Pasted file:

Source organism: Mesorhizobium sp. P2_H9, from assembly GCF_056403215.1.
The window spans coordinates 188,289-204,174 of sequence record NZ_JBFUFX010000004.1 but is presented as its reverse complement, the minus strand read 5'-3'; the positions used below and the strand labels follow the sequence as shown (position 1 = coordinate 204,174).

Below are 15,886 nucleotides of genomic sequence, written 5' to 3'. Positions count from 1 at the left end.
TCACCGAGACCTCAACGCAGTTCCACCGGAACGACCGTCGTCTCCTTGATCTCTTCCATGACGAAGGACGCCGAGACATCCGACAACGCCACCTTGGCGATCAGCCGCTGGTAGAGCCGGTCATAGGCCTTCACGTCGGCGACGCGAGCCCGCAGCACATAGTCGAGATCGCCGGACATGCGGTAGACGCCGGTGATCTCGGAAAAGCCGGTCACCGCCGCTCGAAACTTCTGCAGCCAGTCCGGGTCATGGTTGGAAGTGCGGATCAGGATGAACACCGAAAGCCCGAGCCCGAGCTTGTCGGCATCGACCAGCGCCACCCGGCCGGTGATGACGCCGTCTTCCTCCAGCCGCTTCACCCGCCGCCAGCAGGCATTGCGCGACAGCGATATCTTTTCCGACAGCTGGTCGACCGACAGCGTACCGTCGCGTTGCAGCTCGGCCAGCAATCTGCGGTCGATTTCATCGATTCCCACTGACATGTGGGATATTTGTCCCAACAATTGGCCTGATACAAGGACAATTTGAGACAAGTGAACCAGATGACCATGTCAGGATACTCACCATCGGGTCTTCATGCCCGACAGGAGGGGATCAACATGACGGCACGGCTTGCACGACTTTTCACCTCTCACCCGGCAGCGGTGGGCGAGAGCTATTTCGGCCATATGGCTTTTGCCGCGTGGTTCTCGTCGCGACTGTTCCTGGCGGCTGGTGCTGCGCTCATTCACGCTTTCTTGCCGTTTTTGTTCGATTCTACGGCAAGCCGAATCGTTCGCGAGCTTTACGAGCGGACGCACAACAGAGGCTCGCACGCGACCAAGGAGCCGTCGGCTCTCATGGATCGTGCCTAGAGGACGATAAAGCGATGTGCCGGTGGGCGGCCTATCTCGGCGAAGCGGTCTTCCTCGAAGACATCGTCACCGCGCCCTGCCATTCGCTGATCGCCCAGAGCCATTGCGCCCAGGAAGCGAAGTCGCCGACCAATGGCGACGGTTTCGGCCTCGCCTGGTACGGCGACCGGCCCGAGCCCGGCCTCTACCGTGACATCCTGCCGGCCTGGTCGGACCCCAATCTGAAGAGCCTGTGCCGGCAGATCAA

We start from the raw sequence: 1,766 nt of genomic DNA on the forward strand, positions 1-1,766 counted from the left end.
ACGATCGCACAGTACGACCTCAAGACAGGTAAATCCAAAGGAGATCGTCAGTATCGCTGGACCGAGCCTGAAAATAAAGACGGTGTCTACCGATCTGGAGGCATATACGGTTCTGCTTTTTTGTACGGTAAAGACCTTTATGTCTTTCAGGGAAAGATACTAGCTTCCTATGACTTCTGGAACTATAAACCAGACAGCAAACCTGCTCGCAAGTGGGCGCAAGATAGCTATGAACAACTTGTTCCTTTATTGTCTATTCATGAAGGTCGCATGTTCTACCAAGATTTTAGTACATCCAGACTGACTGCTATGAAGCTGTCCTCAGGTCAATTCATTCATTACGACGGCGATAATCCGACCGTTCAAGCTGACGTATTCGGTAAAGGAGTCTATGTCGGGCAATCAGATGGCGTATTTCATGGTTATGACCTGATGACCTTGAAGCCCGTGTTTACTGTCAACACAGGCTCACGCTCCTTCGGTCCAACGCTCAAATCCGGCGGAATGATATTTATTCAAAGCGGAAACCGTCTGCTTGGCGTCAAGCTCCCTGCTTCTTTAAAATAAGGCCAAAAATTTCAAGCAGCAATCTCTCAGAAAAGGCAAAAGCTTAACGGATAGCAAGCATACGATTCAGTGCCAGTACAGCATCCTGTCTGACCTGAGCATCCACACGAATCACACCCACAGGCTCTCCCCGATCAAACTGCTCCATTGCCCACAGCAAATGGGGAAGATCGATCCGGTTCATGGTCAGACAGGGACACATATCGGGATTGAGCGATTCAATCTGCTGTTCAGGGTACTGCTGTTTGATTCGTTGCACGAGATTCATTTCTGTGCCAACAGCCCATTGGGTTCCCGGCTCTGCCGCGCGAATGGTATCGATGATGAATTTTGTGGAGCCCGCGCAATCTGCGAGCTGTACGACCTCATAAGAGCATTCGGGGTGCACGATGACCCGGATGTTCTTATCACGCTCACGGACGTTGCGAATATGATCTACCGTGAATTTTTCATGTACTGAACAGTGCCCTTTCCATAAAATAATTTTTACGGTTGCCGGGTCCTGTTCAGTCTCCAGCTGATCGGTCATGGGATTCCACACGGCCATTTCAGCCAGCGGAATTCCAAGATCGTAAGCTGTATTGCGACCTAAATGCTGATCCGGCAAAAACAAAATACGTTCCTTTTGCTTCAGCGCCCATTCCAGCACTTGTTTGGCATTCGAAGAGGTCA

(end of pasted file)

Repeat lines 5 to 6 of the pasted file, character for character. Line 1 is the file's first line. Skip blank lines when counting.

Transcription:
We start from the raw sequence: 1,766 nt of genomic DNA on the forward strand, positions 1-1,766 counted from the left end.
ACGATCGCACAGTACGACCTCAAGACAGGTAAATCCAAAGGAGATCGTCAGTATCGCTGGACCGAGCCTGAAAATAAAGACGGTGTCTACCGATCTGGAGGCATATACGGTTCTGCTTTTTTGTACGGTAAAGACCTTTATGTCTTTCAGGGAAAGATACTAGCTTCCTATGACTTCTGGAACTATAAACCAGACAGCAAACCTGCTCGCAAGTGGGCGCAAGATAGCTATGAACAACTTGTTCCTTTATTGTCTATTCATGAAGGTCGCATGTTCTACCAAGATTTTAGTACATCCAGACTGACTGCTATGAAGCTGTCCTCAGGTCAATTCATTCATTACGACGGCGATAATCCGACCGTTCAAGCTGACGTATTCGGTAAAGGAGTCTATGTCGGGCAATCAGATGGCGTATTTCATGGTTATGACCTGATGACCTTGAAGCCCGTGTTTACTGTCAACACAGGCTCACGCTCCTTCGGTCCAACGCTCAAATCCGGCGGAATGATATTTATTCAAAGCGGAAACCGTCTGCTTGGCGTCAAGCTCCCTGCTTCTTTAAAATAAGGCCAAAAATTTCAAGCAGCAATCTCTCAGAAAAGGCAAAAGCTTAACGGATAGCAAGCATACGATTCAGTGCCAGTACAGCATCCTGTCTGACCTGAGCATCCACACGAATCACACCCACAGGCTCTCCCCGATCAAACTGCTCCATTGCCCACAGCAAATGGGGAAGATCGATCCGGTTCATGGTCAGACAGGGACACATATCGGGATTGAGCGATTCAATCTGCTGTTCAGGGTACTGCTGTTTGATTCGTTGCACGAGATTCATTTCTGTGCCAACAGCCCATTGGGTTCCCGGCTCTGCCGCGCGAATGGTATCGATGATGAATTTTGTGGAGCCCGCGCAATCTGCGAGCTGTACGACCTCATAAGAGCATTCGGGGTGCACGATGACCCGGATGTTCTTATCACGCTCACGGACGTTGCGAATATGATCTACCGTGAATTTTTCATGTACTGAACAGTGCCCTTTCCATAAAATAATTTTTACGGTTGCCGGGTCCTGTTCAGTCTCCAGCTGATCGGTCATGGGATTCCACACGGCCATTTCAGCCAGCGGAATTCCAAGATCGTAAGCTGTATTGCGACCTAAATGCTGATCCGGCAAAAACAAAATACGTTCCTTTTGCTTCAGCGCCCATTCCAGCACTTGTTTGGCATTCGAAGAGGTCA